How the other half live: from Hackney to Winchester

Robert Hanks takes a trip from Hackney (dubbed by a survey the worst place to live in Britain) to Winchester (the best)
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The Independent Online

My own top Hackney moment - when I felt most keenly what it means to be a Hackney resident - came last year when the local authority's free newspaper slid through our letterbox with a gigantic, exuberant "100" occupying most of the front page. Underneath, in smaller type, was the explanation: "That's the number of crack-houses we've closed down this year!"

I don't know why that century stuck in my head; after almost 15 years in the borough, we have had plenty of other moments that could qualify.

There was the elderly inebriate woman screaming rape who I invited in off the street, and who threw up on our hall floor while I was calling the police. Or the time my father came to see us and had his car radio stolen during Christmas lunch. Or the incident last week when we were woken at one in the morning by the girl who looks after our rabbits when we're away, screaming and hammering at our door because a man was chasing her.

And always there are the little intrusions on peace of mind - the police helicopters, the 3am rowing junkies, the yellow signs asking for information on serious assaults, the queuing in the local chemist behind the bloke who's come in for his daily swig of methadone. And then there's the look in people's eyes when we tell them that our elder daughter is at a Hackney comprehensive: "So brave," they say, but the look is less admiration than pity and puzzlement.

So we were irritated but not much surprised when the Channel 4 programme Best and Worst Places to Live in the UK named Hackney as the worst this week. Meanwhile, the top spot went to the city of Winchester. And so I set off to revisit Winchester, and see if I could crack its secret.

The first thing to say about Winchester is that it is, obviously, lovely - packed with medieval architecture, so charming, with an abundance of pleasant little pubs and cafés, and cheerful, prosperous-looking pedestrians parading along its well-stocked and humanly proportioned high street. Quiet, too: after I'd been wandering around for a couple of hours, it occurred to me that I hadn't noticed a single siren.

On a bench down by the statue of King Alfred - whose capital this was a thousand years ago - I met Norman Staples who, apart from his time in the Army, has spent his entire 67 years here, working on the dustcarts and sweeping the streets. He could only say how much he loved the place. Outside the cathedral, perched on a tombstone, I came across Daniel, aged 17, and looking to me like a potentially disaffected youth, I asked: did he like living here? Yeah, he said, it was better than other places, the people were nicer, you don't get any trouble. His friend Rosie, 18, said: s'awright, she said, but not that easy to find work, night-life's crap, but she liked the countryside and, pressed, said she was planning to stay here the rest of her life.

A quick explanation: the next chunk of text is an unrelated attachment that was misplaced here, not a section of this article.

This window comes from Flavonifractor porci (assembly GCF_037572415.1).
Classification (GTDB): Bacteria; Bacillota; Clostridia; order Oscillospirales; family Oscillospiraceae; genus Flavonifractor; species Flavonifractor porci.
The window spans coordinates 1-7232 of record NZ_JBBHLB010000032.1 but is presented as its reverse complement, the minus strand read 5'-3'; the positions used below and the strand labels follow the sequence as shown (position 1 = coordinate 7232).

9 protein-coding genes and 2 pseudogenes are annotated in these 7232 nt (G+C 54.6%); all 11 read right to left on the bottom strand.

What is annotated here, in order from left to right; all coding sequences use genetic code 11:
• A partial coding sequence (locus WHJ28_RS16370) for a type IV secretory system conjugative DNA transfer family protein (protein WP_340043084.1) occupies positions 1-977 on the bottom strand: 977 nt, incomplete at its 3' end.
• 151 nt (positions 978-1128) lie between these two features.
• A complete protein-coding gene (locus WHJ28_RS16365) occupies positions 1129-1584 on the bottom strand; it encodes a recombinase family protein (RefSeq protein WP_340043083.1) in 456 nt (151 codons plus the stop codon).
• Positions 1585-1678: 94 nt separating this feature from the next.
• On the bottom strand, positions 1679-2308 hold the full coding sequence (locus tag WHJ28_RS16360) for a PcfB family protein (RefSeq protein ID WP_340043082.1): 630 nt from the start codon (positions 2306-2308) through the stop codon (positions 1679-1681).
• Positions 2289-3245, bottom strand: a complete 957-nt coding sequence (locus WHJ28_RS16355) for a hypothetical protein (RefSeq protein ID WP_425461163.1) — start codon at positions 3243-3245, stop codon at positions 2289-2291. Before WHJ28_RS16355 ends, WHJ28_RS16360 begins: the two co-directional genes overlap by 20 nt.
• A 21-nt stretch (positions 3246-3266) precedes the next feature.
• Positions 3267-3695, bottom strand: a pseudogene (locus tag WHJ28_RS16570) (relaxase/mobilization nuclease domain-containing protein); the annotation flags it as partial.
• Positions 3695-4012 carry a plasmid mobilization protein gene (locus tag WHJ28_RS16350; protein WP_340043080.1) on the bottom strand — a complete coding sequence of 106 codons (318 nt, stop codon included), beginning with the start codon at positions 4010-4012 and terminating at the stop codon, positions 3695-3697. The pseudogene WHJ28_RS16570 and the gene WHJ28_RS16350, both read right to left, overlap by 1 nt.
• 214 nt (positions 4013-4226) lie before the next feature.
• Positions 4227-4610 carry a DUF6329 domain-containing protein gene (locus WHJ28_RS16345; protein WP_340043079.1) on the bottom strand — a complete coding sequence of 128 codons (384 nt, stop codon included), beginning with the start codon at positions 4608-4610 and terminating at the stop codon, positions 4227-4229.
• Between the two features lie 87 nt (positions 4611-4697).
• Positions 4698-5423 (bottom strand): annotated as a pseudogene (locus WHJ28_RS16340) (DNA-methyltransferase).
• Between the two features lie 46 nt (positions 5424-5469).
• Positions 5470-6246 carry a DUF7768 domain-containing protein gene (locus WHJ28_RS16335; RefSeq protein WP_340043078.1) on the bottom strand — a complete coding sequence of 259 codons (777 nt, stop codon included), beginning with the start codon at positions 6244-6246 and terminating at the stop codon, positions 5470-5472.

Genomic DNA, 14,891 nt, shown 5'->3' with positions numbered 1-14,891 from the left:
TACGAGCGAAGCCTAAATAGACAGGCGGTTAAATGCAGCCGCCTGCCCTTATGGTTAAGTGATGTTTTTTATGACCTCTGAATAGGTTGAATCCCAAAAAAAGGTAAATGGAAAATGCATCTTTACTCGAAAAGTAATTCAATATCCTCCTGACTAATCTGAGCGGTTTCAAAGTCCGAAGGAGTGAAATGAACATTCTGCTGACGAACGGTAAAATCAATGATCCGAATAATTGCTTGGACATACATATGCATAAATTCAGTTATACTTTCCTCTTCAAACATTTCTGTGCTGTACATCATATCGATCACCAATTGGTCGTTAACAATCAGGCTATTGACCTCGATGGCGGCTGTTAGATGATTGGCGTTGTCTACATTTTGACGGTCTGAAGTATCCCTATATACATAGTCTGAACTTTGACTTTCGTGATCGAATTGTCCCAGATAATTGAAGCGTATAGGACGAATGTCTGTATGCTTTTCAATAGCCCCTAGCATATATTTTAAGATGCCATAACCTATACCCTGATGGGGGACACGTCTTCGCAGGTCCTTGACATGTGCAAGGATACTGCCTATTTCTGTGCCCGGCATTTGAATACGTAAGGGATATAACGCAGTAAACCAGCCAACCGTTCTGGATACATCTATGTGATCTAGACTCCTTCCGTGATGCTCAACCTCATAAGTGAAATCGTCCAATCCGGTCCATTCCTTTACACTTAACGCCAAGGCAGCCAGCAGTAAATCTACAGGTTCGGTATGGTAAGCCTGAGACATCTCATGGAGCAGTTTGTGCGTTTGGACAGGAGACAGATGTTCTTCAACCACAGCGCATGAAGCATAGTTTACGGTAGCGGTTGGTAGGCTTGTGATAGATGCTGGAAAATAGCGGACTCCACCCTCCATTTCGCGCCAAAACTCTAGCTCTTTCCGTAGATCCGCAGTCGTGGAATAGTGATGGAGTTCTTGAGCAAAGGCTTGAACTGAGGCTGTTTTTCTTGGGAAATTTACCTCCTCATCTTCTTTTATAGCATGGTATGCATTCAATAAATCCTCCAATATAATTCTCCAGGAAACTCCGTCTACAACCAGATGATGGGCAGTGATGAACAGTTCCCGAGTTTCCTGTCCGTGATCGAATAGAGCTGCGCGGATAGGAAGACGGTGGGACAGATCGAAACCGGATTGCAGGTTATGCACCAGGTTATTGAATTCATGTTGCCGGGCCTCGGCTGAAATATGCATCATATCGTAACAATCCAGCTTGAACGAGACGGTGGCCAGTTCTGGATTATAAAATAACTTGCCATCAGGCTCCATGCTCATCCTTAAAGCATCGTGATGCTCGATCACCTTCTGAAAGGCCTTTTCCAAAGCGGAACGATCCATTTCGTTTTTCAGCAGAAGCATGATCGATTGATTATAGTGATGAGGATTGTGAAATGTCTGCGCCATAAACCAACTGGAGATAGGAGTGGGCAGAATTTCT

Then I found Belinda and Sarah, ladies who were lunching. Belinda, who has lived outside the city for 23 years, complained about cliquey-ness. Sarah, a Londoner by birth but here 15 years, loved the beauty of the place, but found it smug and middle-class: "It's not a representation of Britain." She had stayed on after her divorce for the schools, but felt that in some way she had let her daughters down. Of course, she might feel that she was letting them down just as badly if she put them through Hackney schools; but I knew what she meant.

The problem with Channel 4's "objective statistics" was that the indicators used - education, crime, life expectancy, unemployment - were all, broadly speaking, socio-economic: the programme might have been more accurately titled "Where to Get Away from Poor People".

I don't live in "the worst place in Britain" because I like rubbing shoulders with people who have less money than me, or because I'm excited by its multicultural vibe; I live there because I can afford a reasonably sized house while making a living out of writing, because it contains a large number of people in congenially similar circumstances. But it's also the case that living in Hackney you discover something that you would never know in Winchester - something about how people with nothing in common, often living under intense pressure, financial and otherwise, in a grubby, overcrowded place can still manage to rub along together. And for all Winchester's good points, it's something worth knowing.

Winchester

* Population: 110,000

* Average house price: £280,000

* Average income: £22,120pa

* Life Expectancy: 80

* Crime (April 05 - March 06):

Violence against the person: 1,310

Robbery: 19

Burglary: 240

Theft of a motor vehicle: 115

* Education:

15-year-olds with 5 or more A* to C GCSE grades: 77.2%

15-year-olds with no passes at GCSE: 1.6%

* Environment:

Area of gardens: 23,970 sq m

Area of green space: 609,738 sq m

* Population:

Mostly white, middle-class

* Income support claimants: 1,540

* Child benefit claimants: 22,540

Hackney

* Population: 205,000

* Average house price: £430,000

* Average income: £25,000pa

* Life Expectancy: 78

* Reported crime between April 2005 and March 2006:

Violence against the person: 7,471

Robbery: 1,856

Burglary: 2,467

Theft of a motor vehicle: 1,749

* Education:

15 year olds with 5+ A* to C GCSE grades: 17.2 per cent

15 year olds with no passes at GCSE: 3.6 per cent

* Environment:

Hackney has 62 parks.

Area of gardens: 3,496.74m2

Area of greenspace: 4,602m2

* Lifestyle:

* Total of income support claimants: 18,920

* Child benefit claimants: 56,175

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